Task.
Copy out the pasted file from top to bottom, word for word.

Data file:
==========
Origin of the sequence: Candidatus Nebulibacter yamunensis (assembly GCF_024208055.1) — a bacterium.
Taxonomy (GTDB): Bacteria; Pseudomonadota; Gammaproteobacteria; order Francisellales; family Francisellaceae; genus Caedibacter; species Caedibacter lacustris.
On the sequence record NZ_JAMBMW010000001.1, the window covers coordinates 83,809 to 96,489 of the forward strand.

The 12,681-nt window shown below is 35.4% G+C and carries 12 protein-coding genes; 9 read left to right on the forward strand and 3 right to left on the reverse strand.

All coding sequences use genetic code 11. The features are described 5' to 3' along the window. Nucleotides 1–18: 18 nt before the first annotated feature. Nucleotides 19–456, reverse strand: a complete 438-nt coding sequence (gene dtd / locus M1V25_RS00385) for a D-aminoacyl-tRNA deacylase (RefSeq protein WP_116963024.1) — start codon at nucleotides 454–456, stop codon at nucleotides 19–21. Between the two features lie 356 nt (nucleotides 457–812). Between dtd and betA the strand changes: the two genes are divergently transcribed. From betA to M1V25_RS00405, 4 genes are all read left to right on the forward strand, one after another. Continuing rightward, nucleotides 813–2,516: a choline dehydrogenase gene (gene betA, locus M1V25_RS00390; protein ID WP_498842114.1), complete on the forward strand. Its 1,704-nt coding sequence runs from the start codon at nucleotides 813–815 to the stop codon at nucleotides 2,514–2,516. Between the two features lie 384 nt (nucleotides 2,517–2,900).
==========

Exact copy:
Origin of the sequence: Candidatus Nebulibacter yamunensis (assembly GCF_024208055.1) — a bacterium.
Taxonomy (GTDB): Bacteria; Pseudomonadota; Gammaproteobacteria; order Francisellales; family Francisellaceae; genus Caedibacter; species Caedibacter lacustris.
On the sequence record NZ_JAMBMW010000001.1, the window covers coordinates 83,809 to 96,489 of the forward strand.

The 12,681-nt window shown below is 35.4% G+C and carries 12 protein-coding genes; 9 read left to right on the forward strand and 3 right to left on the reverse strand.

All coding sequences use genetic code 11. The features are described 5' to 3' along the window. Nucleotides 1–18: 18 nt before the first annotated feature. Nucleotides 19–456, reverse strand: a complete 438-nt coding sequence (gene dtd / locus M1V25_RS00385) for a D-aminoacyl-tRNA deacylase (RefSeq protein WP_116963024.1) — start codon at nucleotides 454–456, stop codon at nucleotides 19–21. Between the two features lie 356 nt (nucleotides 457–812). Between dtd and betA the strand changes: the two genes are divergently transcribed. From betA to M1V25_RS00405, 4 genes are all read left to right on the forward strand, one after another. Continuing rightward, nucleotides 813–2,516: a choline dehydrogenase gene (gene betA, locus M1V25_RS00390; protein ID WP_498842114.1), complete on the forward strand. Its 1,704-nt coding sequence runs from the start codon at nucleotides 813–815 to the stop codon at nucleotides 2,514–2,516. Between the two features lie 384 nt (nucleotides 2,517–2,900).